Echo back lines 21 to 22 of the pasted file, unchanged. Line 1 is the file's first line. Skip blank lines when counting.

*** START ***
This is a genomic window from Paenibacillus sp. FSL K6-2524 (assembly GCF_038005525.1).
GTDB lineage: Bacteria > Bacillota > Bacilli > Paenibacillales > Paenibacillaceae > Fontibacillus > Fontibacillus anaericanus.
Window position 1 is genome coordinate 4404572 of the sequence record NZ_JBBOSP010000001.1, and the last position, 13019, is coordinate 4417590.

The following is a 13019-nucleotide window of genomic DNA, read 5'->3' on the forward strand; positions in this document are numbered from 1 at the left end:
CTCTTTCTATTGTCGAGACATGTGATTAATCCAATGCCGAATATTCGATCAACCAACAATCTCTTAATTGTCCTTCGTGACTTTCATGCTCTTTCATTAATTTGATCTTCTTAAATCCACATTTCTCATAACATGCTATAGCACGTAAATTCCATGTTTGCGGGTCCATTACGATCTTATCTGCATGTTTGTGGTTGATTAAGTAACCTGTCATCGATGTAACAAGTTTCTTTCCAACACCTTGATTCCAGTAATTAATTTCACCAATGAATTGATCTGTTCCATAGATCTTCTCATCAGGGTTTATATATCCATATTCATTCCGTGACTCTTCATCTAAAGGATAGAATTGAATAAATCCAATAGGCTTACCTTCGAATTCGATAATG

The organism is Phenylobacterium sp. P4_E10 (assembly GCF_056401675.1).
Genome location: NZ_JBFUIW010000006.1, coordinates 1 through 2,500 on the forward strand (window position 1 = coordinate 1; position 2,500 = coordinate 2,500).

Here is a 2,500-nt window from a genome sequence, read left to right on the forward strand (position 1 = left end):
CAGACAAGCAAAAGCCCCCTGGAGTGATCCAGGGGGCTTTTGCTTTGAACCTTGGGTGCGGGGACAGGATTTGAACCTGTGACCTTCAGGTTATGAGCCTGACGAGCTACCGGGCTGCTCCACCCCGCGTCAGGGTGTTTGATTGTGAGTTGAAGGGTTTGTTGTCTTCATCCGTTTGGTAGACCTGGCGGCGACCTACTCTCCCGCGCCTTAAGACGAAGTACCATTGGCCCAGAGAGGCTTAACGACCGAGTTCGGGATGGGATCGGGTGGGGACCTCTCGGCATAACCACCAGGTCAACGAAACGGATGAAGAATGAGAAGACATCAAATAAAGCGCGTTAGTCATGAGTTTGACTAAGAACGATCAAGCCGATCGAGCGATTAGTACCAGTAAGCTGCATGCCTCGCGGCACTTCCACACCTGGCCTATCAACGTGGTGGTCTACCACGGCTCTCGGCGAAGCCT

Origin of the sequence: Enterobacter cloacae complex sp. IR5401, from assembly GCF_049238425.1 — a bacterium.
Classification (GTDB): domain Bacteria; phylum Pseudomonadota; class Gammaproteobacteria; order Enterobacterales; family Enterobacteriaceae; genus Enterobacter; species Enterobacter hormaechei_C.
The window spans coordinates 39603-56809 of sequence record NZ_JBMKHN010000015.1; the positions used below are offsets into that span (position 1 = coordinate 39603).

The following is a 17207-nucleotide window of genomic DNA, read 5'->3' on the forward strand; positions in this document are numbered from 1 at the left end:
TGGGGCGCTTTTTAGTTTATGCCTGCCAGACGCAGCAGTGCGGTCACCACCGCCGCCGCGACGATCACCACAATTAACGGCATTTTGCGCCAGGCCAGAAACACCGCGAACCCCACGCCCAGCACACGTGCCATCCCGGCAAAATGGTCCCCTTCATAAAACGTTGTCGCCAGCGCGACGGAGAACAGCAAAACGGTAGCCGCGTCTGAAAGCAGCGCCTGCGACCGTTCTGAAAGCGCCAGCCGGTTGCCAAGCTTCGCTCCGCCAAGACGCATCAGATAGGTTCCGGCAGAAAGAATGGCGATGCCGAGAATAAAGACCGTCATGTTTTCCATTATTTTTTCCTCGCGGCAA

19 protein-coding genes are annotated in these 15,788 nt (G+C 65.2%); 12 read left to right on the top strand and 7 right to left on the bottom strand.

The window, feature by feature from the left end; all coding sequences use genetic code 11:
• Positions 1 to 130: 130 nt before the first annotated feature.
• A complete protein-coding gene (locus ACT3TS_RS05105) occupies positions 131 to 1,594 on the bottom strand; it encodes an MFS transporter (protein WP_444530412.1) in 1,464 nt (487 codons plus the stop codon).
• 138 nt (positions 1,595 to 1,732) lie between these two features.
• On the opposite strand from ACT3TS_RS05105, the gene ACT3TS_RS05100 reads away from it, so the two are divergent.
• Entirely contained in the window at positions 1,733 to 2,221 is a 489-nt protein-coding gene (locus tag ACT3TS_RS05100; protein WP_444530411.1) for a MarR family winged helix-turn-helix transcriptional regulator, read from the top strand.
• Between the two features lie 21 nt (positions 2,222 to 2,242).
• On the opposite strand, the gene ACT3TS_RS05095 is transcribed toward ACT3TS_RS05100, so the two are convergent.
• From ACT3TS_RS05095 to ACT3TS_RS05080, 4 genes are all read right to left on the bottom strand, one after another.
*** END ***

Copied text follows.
• Entirely contained in the window at positions 1,733 to 2,221 is a 489-nt protein-coding gene (locus tag ACT3TS_RS05100; protein WP_444530411.1) for a MarR family winged helix-turn-helix transcriptional regulator, read from the top strand.
• Between the two features lie 21 nt (positions 2,222 to 2,242).